Marvel found itself behind DC for the third straight month in November, though the gap is growing closer. DC led by 40% to 38% in unit share, and 35% to 33% in dollars. And of course, it should be remembered that DC’s extra sales don’t appear to have come at Marvel’s expense; if DC’s relaunch has brought any new or lapsed readers into the market, then in theory, that’s good for other publishers too – it brings them into everyone’s potential market.
Thanks as always to ICV2.com for permission to use these figures.
5. POINT ONE 11/11 One-shot - 113,352
Marvel’s top selling comic of the month! Or is it? This book was massively overshipped, with retailers receiving twice the number of copies they’d actually ordered, at no extra cost. Those copies are presumably included in this number – that certainly appears to be Diamond’s standard practice, given the odd sales spikes that we’ve seen when this strategy has been used before.
If that’s the case, then the actual orders of this book would be 56,676 – which would have placed the book at number 29 between AMAZING SPIDER-MAN and AVENGERS. Considering the solicitation (“You CANNOT miss this. Catch a tease of the biggest change to the Marvel Universe in over 35 years!”) that number would surely have been disappointing, even allowing for the six dollar price tag. The wisdom of pricing a teaser book that high must also be open to question.
September was business as usual for DC Comics’ periodical sales, as… oh, wait.
The “New 52” project, a relaunch of its complete superhero line via 52 #1 issues, made September 2011 a record-breaking month for DC Comics — and a joyously eventful one for the people watching their sales. It’s not often that publishers attempt something on this scale, unfortunately, so it’s nice not to come up with 52 different ways of expressing that sales have mostly been going down, for a change. It’s a little bit like that myth about Eskimos and the words they have for snow.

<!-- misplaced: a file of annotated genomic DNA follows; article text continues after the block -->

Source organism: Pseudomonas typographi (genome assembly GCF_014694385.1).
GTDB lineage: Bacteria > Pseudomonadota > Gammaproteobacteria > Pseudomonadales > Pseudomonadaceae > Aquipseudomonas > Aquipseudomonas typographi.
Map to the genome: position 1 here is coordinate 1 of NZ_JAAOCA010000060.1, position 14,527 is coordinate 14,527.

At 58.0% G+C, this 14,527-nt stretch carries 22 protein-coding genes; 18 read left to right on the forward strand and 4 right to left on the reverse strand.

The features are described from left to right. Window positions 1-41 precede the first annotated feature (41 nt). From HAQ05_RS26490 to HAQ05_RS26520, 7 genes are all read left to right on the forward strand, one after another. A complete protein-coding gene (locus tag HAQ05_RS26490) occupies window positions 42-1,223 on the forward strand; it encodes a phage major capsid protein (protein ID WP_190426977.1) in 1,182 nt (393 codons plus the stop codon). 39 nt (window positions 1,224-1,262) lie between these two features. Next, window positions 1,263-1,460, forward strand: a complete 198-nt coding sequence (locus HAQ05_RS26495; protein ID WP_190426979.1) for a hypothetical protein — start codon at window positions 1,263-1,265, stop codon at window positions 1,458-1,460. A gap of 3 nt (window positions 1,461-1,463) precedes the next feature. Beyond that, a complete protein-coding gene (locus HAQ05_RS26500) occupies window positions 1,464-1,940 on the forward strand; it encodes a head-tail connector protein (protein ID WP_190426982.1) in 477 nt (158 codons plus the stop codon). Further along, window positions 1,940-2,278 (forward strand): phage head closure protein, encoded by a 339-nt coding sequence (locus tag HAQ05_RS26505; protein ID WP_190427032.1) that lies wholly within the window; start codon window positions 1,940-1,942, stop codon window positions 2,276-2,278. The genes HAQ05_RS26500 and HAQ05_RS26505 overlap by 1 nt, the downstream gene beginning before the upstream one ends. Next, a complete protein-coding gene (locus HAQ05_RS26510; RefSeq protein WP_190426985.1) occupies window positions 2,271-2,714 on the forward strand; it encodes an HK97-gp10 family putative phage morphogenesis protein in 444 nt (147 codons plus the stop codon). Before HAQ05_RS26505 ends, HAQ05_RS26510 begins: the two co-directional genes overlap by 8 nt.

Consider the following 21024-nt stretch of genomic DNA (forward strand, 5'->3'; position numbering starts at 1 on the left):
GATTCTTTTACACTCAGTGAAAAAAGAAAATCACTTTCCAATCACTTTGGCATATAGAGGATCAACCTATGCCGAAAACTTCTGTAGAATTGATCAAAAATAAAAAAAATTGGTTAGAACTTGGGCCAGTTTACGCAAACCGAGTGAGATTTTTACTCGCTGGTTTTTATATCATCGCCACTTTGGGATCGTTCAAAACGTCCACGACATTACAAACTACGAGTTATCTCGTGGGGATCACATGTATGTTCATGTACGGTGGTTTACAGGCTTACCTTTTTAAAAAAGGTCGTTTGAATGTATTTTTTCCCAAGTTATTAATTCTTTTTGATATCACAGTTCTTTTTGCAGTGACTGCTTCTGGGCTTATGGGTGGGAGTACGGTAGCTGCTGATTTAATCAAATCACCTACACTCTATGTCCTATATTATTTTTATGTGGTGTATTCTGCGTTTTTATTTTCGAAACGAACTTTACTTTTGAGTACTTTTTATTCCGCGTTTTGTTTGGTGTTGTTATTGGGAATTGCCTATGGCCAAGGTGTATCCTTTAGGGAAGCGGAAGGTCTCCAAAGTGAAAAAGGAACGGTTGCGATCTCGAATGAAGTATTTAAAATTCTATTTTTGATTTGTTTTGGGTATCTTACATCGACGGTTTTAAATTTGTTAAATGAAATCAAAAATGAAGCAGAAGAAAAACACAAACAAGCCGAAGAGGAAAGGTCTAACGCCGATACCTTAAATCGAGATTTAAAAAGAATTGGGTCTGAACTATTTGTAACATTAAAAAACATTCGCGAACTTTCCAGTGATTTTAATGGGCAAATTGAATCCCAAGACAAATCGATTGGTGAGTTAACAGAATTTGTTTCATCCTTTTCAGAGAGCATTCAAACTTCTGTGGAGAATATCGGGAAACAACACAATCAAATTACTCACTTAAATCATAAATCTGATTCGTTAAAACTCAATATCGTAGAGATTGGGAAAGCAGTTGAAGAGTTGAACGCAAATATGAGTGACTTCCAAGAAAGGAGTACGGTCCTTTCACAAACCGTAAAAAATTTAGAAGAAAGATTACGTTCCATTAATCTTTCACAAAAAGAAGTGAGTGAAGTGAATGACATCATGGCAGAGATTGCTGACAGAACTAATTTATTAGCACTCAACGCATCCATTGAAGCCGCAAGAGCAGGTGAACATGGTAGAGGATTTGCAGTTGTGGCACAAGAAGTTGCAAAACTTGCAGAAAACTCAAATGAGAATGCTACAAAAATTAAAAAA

Anyway: The average DC comic book sold an estimated 57,224 units in September, the average DC Universe comic book a whopping 67,411 units. That’s more than double what it was in August for both, as well as more than in any previous month since sole distributor Diamond started releasing information on actual sales to specialty retailers in March 2003. The month that comes closest is May 2006, when DC’s line-wide “One Year Later” initiative kicked off, with 44,554 (DC total) and 59,505 (DC Universe) units, respectively.
And, while we’re breaking records: May 2006 was also the only previous time when the total dollar value of DC’s periodical comic books exceeded 10 million, with an estimated $10,157,965. In September 2011, the amount was $10.9 million for DC total and $10.5 million for the DC Universe line, which never broke the 10-million mark on its own before. (Average cover prices were about the same, by the way: $3.05 for DC total and $3.04 for DC Universe in 2006, and vice versa in 2011.)
As you may have heard, DC had this relaunch thing going on in September, ending several months of deck-clearing and water-treading in the company’s superhero line. The kick-off came in the last week of August, with the release of Geoff Johns and Jim Lee’s Justice League #1, which — to nobody’s surprise — leads the August charts by quite a margin. To gauge what this means in the broader context of the comic-book direct market, though, we’ll have to go back a few years.